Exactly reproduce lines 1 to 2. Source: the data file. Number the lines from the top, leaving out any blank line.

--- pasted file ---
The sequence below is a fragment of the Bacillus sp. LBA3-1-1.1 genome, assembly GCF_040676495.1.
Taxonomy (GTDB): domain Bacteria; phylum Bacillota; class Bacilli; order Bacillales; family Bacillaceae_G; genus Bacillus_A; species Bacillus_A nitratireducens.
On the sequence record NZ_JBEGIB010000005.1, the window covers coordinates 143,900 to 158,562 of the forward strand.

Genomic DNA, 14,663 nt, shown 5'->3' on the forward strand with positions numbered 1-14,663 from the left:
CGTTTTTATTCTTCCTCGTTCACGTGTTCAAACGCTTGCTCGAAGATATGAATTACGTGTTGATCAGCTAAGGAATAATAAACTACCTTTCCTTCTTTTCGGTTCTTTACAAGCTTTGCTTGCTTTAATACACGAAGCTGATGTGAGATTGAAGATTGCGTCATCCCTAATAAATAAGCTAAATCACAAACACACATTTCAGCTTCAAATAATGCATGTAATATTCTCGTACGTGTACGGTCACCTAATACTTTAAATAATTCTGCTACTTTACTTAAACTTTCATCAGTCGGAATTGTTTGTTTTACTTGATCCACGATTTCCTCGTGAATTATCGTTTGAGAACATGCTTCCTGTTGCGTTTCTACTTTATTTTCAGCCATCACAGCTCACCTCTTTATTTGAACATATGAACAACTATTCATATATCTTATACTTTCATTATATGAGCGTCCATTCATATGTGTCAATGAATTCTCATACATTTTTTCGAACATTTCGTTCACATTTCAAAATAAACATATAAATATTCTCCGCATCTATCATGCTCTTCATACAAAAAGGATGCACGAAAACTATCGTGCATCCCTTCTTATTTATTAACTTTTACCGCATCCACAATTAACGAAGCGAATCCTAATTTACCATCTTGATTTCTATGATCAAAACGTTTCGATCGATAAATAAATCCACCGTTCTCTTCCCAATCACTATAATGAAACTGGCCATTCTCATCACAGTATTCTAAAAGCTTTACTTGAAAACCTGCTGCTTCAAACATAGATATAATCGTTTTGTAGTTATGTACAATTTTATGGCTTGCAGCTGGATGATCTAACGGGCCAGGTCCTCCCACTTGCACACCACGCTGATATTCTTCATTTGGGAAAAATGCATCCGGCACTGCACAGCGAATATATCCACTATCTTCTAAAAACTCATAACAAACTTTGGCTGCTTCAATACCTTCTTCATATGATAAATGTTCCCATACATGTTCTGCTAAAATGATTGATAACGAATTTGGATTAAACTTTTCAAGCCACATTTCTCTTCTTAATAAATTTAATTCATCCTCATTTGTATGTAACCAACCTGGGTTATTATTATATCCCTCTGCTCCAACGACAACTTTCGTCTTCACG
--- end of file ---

The sequence below is a fragment of the Bacillus sp. LBA3-1-1.1 genome, assembly GCF_040676495.1.
Taxonomy (GTDB): domain Bacteria; phylum Bacillota; class Bacilli; order Bacillales; family Bacillaceae_G; genus Bacillus_A; species Bacillus_A nitratireducens.